Microsoft’s renewed nervousness about Chromebooks was likely influenced by advance knowledge of Dell’s announcement that it would be joining Acer, HP and Samsung in manufacturing the ultraportable laptops in January.

The machine will have a Celeron 2955U processor, a choice of 2GB or 4GB RAM and 16GB of flash storage. The screen will be an 11-inch 1366×768 display with 720p front-facing webcam. You’ll get two USB 3 sockets plus HDMI in a case less than an inch thick and weighing under three pounds. Battery-life is said to be around 10 hours … 

Dell has said that it would be offered to educational institutions first, before going on public sale for less than $300.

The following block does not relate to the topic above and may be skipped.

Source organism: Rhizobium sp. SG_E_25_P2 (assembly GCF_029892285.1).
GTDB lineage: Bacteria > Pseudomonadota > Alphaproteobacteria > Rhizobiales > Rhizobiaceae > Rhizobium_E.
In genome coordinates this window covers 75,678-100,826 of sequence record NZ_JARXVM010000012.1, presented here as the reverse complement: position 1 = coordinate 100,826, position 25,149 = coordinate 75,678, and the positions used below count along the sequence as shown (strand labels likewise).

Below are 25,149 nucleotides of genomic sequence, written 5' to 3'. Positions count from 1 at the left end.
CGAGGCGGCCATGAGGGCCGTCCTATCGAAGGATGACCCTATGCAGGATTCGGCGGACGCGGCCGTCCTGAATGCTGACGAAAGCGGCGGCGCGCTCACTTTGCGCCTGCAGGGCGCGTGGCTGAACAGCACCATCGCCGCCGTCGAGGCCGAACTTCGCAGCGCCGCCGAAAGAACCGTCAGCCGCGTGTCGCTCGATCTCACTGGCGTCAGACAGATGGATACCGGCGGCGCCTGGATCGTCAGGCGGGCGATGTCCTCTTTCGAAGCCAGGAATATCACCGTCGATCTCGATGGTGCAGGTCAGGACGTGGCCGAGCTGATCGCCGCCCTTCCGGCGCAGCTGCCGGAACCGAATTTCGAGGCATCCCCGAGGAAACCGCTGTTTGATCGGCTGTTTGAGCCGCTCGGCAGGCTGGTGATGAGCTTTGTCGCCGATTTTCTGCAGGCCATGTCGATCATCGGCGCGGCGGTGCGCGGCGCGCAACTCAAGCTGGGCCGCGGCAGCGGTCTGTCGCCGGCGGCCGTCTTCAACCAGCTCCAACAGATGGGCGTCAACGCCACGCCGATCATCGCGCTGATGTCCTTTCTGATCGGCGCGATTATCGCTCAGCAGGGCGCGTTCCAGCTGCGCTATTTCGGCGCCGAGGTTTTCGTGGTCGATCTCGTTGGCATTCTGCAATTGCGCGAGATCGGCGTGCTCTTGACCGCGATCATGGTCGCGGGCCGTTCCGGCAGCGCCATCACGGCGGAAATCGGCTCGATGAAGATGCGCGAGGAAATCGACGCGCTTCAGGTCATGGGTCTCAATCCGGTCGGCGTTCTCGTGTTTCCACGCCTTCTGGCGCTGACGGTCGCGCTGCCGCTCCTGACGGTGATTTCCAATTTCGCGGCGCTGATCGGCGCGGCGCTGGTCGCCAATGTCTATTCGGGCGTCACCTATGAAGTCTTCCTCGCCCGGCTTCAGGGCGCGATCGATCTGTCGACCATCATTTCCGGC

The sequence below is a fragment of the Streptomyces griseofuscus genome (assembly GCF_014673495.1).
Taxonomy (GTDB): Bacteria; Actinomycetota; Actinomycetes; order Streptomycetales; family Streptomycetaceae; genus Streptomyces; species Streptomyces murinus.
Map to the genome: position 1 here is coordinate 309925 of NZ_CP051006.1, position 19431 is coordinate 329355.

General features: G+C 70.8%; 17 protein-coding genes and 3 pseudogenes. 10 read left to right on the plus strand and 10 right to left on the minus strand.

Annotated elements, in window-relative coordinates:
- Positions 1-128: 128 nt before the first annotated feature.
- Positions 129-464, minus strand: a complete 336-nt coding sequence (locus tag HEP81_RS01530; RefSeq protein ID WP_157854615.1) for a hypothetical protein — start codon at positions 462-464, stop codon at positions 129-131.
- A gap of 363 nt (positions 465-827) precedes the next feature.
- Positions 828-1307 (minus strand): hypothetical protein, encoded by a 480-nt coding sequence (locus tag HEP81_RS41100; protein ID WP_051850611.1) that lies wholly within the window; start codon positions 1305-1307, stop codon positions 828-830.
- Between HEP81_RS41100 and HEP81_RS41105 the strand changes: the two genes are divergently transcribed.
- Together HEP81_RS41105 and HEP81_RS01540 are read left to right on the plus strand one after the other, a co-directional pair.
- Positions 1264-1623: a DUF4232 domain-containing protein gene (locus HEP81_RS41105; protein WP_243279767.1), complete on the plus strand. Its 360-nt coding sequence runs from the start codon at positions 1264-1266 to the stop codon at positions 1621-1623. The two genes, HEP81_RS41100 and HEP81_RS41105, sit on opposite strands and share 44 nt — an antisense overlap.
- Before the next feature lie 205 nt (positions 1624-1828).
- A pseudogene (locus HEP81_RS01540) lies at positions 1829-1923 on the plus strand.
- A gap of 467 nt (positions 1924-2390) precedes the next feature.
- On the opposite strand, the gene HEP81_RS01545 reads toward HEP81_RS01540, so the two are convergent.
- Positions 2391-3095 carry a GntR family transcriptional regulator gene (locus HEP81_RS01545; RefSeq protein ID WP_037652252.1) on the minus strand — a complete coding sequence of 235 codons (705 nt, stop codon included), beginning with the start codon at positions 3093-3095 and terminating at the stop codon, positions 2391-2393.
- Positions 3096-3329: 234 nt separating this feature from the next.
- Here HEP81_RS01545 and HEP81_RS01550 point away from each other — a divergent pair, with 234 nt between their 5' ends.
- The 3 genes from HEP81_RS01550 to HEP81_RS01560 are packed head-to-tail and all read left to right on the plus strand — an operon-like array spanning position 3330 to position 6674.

Existing Chromebooks sit in the $200-300 range – couple that to the sleek form-factor and long battery-life, and you have an appealing proposition for students, consumers and small businesses alike. In contrast to Microsoft’s claims, for many users a Chromebook gives them all they need in a laptop. The only reason they aren’t more popular is that not enough people know they exist: something Microsoft’s own ad campaign is likely to correct …

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